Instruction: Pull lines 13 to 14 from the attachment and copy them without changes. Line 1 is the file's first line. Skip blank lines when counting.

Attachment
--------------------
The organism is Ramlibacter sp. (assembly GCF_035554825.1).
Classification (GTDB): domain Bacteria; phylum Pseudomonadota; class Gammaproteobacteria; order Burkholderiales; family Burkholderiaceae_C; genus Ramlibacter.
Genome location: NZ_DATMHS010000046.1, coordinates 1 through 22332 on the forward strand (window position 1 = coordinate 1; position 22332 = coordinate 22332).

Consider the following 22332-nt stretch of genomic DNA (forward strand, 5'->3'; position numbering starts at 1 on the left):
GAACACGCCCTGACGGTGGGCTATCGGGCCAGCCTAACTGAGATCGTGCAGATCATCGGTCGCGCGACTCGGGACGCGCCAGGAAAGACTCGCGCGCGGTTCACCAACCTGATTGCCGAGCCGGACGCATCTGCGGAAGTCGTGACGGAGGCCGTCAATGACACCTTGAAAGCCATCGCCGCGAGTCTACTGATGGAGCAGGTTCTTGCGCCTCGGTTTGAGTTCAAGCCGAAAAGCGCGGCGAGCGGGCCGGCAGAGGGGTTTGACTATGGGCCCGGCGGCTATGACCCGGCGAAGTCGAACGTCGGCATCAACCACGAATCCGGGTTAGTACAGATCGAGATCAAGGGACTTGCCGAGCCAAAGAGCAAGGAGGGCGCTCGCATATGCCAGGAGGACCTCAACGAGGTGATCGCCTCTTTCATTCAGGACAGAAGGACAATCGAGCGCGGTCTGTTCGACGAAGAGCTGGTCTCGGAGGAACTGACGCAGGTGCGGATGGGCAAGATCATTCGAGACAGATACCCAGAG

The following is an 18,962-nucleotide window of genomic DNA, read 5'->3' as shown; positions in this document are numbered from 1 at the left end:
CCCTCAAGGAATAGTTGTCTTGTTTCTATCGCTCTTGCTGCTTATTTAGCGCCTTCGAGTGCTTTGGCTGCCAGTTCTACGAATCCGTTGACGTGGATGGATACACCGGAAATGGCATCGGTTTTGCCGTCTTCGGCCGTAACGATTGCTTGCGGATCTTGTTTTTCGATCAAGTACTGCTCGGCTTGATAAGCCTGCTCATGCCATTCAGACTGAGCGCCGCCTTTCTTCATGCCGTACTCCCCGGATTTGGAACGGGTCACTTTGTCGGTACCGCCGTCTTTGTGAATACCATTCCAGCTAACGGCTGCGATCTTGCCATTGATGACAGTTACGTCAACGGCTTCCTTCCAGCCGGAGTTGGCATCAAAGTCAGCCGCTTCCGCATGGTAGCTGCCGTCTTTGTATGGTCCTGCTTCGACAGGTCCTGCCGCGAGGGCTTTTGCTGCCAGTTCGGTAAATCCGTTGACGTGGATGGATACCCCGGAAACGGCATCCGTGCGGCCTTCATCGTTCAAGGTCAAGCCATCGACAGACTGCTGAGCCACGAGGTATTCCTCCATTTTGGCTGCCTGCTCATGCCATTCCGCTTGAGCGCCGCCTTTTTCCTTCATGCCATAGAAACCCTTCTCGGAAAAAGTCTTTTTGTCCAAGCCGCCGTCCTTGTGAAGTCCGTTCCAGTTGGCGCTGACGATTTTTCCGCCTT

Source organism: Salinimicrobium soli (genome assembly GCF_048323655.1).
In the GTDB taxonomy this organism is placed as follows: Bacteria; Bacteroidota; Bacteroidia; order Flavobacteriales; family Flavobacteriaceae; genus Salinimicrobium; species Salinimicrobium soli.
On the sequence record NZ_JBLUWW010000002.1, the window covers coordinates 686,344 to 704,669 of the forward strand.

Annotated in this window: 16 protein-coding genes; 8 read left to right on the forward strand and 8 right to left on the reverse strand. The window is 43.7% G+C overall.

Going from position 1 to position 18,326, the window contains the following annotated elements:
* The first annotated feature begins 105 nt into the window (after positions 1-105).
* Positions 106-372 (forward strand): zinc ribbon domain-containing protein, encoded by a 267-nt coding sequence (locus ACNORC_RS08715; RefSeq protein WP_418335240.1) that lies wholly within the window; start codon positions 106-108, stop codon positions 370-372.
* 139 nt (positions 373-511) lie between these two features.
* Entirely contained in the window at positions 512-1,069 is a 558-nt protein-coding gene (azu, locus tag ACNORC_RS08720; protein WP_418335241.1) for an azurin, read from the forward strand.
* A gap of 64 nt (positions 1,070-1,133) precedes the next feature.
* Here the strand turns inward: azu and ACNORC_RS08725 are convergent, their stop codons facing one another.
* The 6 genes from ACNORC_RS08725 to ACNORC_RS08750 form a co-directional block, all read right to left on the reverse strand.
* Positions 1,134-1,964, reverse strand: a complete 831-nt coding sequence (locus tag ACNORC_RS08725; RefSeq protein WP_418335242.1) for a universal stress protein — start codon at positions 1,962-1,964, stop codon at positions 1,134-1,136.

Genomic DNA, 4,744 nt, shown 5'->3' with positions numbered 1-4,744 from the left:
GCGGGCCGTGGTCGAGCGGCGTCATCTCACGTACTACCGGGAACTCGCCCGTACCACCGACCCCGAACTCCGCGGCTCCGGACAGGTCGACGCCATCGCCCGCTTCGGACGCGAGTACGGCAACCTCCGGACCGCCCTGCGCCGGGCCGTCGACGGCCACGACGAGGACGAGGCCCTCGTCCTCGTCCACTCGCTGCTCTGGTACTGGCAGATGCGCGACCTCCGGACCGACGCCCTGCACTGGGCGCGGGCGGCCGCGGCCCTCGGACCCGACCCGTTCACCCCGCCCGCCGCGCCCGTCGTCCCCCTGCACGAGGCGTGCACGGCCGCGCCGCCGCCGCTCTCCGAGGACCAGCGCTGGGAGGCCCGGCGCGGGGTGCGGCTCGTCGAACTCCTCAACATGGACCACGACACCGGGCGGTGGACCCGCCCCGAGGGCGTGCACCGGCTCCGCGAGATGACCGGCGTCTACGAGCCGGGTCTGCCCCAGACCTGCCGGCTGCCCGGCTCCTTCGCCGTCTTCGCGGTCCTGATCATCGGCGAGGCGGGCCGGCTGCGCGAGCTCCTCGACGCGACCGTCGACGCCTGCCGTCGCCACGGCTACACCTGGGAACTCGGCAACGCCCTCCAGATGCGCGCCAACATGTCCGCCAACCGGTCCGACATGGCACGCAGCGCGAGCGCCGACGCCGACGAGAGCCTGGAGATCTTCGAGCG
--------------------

* The first annotated feature begins 105 nt into the window (after positions 1-105).
* Positions 106-372 (forward strand): zinc ribbon domain-containing protein, encoded by a 267-nt coding sequence (locus ACNORC_RS08715; RefSeq protein WP_418335240.1) that lies wholly within the window; start codon positions 106-108, stop codon positions 370-372.